3.5:- This technology can be used to create fake images or videos that depict people doing or  saying things that never actually happened, potentially damaging the reputation of  individuals, or spreading false information. It is also possible for deepfakes to be used for  malicious purposes such as non-consensual pornography, or for political propaganda or  misinformation campaigns. This can have serious implications for individuals whose images  or likenesses are used without their consent, as well as for society at large when deepfakes  are used to spread false information or manipulate public opinion. Under Section 66-E24  (punishment for violation of privacy), Section 6725 (punishment for publishing or  transmitting obscene material in electronic form), Section 67-A26 (punishment for  publishing or transmitting of material containing sexually explicit act, etc. in electronic form),  Section 67-B27 (punishment for publishing or transmitting of material depicting children  sexually explicit act/pornography in electronic form) of the Information Technology Act,  2000 these crimes can be prosecuted. Also, Sections 29228 and 29429 (Punishment for sale  etc. of obscene material) of the Penal Code, 1860 and Sections 1330, 1431 and 1532 of the  Protection of Children from Sexual Offences Act, 2012 (POCSO) could be invoked in this  regard to protect the rights of women and children.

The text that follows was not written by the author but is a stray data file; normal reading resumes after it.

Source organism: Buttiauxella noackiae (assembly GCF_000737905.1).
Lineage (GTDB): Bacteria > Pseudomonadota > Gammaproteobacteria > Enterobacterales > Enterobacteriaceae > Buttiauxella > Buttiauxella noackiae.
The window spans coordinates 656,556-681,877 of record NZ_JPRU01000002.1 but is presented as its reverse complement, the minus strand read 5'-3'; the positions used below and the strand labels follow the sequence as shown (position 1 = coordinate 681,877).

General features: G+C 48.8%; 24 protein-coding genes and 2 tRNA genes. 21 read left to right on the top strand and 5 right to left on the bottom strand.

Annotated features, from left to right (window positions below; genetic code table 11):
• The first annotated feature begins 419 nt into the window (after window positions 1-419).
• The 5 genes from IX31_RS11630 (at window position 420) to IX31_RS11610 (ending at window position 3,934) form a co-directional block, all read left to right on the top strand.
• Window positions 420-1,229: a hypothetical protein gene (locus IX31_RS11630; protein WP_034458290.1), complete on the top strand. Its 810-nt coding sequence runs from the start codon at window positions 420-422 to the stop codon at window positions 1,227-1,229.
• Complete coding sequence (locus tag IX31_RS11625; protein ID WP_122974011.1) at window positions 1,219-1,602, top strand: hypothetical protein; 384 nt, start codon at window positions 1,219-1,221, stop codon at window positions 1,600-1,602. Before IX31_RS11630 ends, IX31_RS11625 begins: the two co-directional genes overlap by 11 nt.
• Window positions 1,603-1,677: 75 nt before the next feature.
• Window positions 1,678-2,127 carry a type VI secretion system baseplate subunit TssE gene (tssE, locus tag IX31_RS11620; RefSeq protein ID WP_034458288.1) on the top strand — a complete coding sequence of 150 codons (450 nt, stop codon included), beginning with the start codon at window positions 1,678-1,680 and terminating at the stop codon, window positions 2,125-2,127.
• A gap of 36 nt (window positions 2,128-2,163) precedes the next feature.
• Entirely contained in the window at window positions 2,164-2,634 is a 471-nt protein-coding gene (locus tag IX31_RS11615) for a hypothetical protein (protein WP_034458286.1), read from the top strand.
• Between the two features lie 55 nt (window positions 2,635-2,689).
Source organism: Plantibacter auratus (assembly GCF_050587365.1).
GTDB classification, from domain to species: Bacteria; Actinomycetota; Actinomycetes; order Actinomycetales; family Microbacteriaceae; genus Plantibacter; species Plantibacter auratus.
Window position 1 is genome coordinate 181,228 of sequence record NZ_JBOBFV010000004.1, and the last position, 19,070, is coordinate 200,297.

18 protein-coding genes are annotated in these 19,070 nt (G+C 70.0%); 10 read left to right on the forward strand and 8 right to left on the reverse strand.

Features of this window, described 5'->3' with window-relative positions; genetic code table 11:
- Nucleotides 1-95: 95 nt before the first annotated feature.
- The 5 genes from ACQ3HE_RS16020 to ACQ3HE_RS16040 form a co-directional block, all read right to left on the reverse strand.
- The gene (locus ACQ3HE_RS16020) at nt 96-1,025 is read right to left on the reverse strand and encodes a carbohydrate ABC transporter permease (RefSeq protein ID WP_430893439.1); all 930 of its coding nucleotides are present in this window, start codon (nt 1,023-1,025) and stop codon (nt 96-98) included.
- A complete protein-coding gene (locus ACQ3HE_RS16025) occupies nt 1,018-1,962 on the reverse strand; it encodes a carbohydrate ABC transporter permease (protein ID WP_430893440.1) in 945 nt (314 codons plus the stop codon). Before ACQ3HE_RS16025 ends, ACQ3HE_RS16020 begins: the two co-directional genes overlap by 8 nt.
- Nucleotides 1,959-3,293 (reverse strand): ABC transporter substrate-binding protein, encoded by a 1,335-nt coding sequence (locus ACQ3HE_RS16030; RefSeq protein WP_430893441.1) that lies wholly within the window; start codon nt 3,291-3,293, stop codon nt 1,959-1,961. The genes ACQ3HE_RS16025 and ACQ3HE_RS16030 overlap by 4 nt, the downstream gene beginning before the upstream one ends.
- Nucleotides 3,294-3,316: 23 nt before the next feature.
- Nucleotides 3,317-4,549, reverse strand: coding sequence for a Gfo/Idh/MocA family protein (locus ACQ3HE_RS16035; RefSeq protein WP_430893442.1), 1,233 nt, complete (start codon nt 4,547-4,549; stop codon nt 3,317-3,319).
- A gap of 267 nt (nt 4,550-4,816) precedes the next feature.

Chapter 4:- The Ethical Implications of Deepfake Technology 

Deepfake technology while remarkable from a standpoint raises ethical concerns: